The worries of the gradual change in Turkey are not far-fetched. The proposed bill does entrust enormous amount of power to the police force in numerous ways, which any slight mishandling can easily evoke problems. The bill unleashes the power to police officers to arrest, detain individuals for 48 hours and to perform strip or car search, all without prior court approval. Under the current Turkish law, police can “only capture but not detain” and they do not have the power to search you or your car without a warrant. It is arguably reasonable for police not to have superiors’ authorization for car or strip search if it is done under strict disciplinary procedures. Nevertheless, the authority for police to capture and detain people according to their “criminal suspicion” instinct provides opportunities of exploitation. Not only does the bill give opportunities for police to seize their power without proper and careful judgment, there are no solid disciplinary guidelines for the police to follow. Intuition of a suspicious person can be entirely subjective. For what guidelines are the police going to follow for detaining people? For what reasons and under what circumstances will the police need exercise this power? Providing unsupervised powers to police is particularly vulnerable to political exploitation, especially under Erdoğan’s rule when journalists and even teenagers who criticized him have been either jailed or testify for “insulting him”. Police are tools for the governing party to purge dissidents not in favour of the regime.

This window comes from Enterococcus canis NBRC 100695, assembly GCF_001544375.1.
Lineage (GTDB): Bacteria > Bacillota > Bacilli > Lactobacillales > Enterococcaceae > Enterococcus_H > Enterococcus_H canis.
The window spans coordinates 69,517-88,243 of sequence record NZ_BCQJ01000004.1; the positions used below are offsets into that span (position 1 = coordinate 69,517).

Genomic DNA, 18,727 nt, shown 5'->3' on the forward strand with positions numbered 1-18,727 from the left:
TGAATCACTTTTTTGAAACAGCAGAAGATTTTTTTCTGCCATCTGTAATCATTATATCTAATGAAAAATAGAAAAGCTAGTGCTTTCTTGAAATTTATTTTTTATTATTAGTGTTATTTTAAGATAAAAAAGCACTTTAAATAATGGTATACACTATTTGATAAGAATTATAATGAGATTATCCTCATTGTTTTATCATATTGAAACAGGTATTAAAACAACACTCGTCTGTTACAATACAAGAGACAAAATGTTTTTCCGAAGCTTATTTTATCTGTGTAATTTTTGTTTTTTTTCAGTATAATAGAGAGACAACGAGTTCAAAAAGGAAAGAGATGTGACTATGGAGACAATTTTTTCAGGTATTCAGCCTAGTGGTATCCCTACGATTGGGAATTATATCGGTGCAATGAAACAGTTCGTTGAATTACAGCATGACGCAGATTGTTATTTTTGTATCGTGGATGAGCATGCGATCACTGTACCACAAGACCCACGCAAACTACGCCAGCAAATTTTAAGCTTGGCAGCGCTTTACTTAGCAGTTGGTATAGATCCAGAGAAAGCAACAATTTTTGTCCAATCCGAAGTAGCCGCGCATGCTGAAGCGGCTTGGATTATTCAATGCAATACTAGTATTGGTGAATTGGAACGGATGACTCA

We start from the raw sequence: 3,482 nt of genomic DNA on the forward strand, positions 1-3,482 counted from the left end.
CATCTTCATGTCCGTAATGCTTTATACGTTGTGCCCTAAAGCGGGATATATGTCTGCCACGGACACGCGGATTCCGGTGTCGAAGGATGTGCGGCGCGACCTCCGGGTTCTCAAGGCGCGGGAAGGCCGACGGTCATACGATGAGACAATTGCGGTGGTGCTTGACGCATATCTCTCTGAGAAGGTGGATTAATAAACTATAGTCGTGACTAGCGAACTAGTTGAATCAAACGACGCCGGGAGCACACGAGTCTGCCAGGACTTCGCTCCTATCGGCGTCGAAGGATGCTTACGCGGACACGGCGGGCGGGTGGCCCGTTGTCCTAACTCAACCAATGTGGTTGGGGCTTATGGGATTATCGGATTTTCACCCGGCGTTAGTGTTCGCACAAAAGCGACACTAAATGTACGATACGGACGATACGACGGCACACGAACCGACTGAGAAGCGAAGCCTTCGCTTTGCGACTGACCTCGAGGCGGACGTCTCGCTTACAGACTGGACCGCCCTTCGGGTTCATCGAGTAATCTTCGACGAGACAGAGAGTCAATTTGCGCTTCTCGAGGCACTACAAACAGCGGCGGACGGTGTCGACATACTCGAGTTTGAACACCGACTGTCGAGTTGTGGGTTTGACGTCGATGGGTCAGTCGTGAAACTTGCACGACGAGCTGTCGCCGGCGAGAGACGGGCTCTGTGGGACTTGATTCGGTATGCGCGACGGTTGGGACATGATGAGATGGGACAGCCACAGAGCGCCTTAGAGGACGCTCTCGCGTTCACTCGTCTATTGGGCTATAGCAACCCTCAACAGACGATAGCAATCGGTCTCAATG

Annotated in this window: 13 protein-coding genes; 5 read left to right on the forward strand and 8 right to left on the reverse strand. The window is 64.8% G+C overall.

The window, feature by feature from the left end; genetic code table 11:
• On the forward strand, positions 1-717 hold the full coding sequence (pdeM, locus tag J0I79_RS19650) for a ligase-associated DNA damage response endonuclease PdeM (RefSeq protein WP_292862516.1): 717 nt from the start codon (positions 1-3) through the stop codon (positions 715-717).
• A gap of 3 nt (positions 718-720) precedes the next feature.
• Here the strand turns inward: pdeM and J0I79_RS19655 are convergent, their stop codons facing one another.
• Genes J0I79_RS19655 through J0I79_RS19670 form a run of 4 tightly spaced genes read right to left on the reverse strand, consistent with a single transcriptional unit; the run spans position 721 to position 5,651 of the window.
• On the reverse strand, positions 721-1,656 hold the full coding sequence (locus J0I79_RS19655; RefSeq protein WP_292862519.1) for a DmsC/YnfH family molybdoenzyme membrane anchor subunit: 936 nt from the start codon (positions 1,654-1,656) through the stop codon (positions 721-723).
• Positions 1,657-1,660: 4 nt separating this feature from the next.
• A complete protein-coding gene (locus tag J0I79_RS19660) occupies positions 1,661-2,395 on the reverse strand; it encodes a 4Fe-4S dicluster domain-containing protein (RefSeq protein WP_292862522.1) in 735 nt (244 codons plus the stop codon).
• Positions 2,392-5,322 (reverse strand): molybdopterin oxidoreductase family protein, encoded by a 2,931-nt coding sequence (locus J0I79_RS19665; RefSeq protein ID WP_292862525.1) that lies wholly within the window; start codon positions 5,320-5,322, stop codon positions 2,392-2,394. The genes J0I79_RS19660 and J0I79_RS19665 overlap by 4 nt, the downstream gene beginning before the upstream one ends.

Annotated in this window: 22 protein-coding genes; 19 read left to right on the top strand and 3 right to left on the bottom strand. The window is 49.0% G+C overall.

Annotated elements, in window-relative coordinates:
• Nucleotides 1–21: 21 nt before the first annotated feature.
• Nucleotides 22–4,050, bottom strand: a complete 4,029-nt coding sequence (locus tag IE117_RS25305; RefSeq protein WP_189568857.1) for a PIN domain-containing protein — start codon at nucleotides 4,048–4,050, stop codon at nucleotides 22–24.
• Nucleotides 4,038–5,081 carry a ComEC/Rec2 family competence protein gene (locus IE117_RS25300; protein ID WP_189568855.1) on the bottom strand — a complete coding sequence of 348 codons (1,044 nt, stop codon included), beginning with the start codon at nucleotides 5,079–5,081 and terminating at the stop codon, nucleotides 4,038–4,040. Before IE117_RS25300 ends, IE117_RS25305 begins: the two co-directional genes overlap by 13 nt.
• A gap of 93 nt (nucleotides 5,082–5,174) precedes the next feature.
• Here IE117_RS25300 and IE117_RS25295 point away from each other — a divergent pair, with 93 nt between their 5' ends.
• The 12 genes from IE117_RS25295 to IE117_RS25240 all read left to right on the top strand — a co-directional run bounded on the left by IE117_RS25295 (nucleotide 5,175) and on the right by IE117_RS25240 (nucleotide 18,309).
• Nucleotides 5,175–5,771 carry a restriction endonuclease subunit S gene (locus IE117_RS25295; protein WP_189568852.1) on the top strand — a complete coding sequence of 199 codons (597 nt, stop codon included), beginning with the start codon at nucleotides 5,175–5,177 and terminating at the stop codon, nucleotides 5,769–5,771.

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(Photo via Flickr photographed by Kevin Van den Panhuyzen – Album:Brussels: solidarity with Istanbul)